“If central banks grab the headlines by announcing intervention methods then markets turn positive very quickly”
Clearly, the “January blues” has been blamed upon China and oil, and of course, that is true, but the fact of the matter is that when central bankers are not nourishing the markets with talk of further stimulus, or taking action, then they over react to daily macro events, which currently tends to be negative. However, if central banks grab the headlines by announcing intervention methods, then markets turn positive very quickly.
This has been very apparent over the last couple of weeks, with the European Central Bank stating that they could increase their quantitative easing programme in March, followed by the Federal Reserve Bank announcing that they would keep borrowing costs unchanged, with a dovish tone to their statement. Then at the end of last week the Bank of Japan unexpectedly announced that they will be lowering their interest rate on excess reserves from 0.1 per cent to minus 0.1 per cent thus joining the elite group of the ECB, Swiss National Bank and the Swedish Riksbank among others that have adopted a negative interest rate policy.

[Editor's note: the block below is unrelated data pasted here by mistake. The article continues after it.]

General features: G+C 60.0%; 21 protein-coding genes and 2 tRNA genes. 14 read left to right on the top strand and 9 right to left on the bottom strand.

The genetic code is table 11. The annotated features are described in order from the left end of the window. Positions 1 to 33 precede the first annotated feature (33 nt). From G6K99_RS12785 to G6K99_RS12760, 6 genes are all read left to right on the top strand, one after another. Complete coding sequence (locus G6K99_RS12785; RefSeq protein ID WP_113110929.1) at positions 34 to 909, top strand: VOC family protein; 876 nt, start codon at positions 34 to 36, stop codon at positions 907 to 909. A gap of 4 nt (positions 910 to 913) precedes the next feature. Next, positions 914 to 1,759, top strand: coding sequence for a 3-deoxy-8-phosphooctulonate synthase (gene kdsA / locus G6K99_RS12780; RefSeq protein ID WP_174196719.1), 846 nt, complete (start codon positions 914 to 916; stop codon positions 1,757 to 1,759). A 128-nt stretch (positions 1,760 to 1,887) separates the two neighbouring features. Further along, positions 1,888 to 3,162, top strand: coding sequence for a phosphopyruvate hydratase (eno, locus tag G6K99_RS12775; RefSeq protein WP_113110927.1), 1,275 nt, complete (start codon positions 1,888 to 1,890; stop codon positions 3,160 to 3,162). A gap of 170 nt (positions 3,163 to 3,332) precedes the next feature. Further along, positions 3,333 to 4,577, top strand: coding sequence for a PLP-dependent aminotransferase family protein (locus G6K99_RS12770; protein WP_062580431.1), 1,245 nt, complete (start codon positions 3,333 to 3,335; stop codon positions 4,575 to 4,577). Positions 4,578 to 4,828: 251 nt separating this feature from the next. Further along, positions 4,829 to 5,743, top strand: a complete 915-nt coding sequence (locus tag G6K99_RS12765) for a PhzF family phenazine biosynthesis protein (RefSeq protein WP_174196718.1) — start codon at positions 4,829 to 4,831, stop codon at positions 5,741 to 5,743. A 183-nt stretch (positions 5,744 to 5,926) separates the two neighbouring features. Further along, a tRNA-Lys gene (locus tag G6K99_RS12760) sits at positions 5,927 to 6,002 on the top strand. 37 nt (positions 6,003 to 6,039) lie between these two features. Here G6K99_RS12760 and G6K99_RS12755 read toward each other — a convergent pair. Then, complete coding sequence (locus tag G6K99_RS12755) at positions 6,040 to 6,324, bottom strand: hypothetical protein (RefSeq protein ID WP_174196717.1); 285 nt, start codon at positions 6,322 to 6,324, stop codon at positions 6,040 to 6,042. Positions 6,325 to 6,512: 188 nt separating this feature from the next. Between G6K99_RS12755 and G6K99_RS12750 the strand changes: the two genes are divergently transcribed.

“Inflation is stubbornly low and wage growth anaemic”
Understandably, in the case of Japan most market watchers were taken back by the BOJ’s actions, given that most were under the impression that the BOJ would announce additional quantitative easing, however, by pushing interest rates into negative territory they have implemented a period of charging banks for parking excess funds. Although the markets took this action positively, whilst the yen weakened off against the dollar, it might mean that the BOJ are out of bullets. Indeed, inflation is stubbornly low and wage growth anaemic, and so the authorities do need to be mindful over the coming months.